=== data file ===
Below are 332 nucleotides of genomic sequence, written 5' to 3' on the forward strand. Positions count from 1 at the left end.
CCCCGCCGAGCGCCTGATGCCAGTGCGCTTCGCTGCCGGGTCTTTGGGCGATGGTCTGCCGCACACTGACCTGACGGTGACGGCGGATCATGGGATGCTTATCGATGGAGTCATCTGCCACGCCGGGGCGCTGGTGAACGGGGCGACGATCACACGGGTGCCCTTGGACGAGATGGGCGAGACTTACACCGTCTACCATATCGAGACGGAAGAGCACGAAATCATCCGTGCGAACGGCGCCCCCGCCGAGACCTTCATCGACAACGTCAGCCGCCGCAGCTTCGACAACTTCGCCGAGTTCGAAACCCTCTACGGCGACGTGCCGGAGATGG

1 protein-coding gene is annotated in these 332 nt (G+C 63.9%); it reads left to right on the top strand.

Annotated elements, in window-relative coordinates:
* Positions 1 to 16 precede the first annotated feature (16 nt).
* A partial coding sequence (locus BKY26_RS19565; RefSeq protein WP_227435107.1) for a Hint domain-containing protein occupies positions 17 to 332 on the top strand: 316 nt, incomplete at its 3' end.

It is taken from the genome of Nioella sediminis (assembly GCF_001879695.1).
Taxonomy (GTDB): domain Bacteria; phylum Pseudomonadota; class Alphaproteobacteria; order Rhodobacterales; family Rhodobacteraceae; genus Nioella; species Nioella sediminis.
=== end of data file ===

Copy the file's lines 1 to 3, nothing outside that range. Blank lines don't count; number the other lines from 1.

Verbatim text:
Below are 332 nucleotides of genomic sequence, written 5' to 3' on the forward strand. Positions count from 1 at the left end.
CCCCGCCGAGCGCCTGATGCCAGTGCGCTTCGCTGCCGGGTCTTTGGGCGATGGTCTGCCGCACACTGACCTGACGGTGACGGCGGATCATGGGATGCTTATCGATGGAGTCATCTGCCACGCCGGGGCGCTGGTGAACGGGGCGACGATCACACGGGTGCCCTTGGACGAGATGGGCGAGACTTACACCGTCTACCATATCGAGACGGAAGAGCACGAAATCATCCGTGCGAACGGCGCCCCCGCCGAGACCTTCATCGACAACGTCAGCCGCCGCAGCTTCGACAACTTCGCCGAGTTCGAAACCCTCTACGGCGACGTGCCGGAGATGG

1 protein-coding gene is annotated in these 332 nt (G+C 63.9%); it reads left to right on the top strand.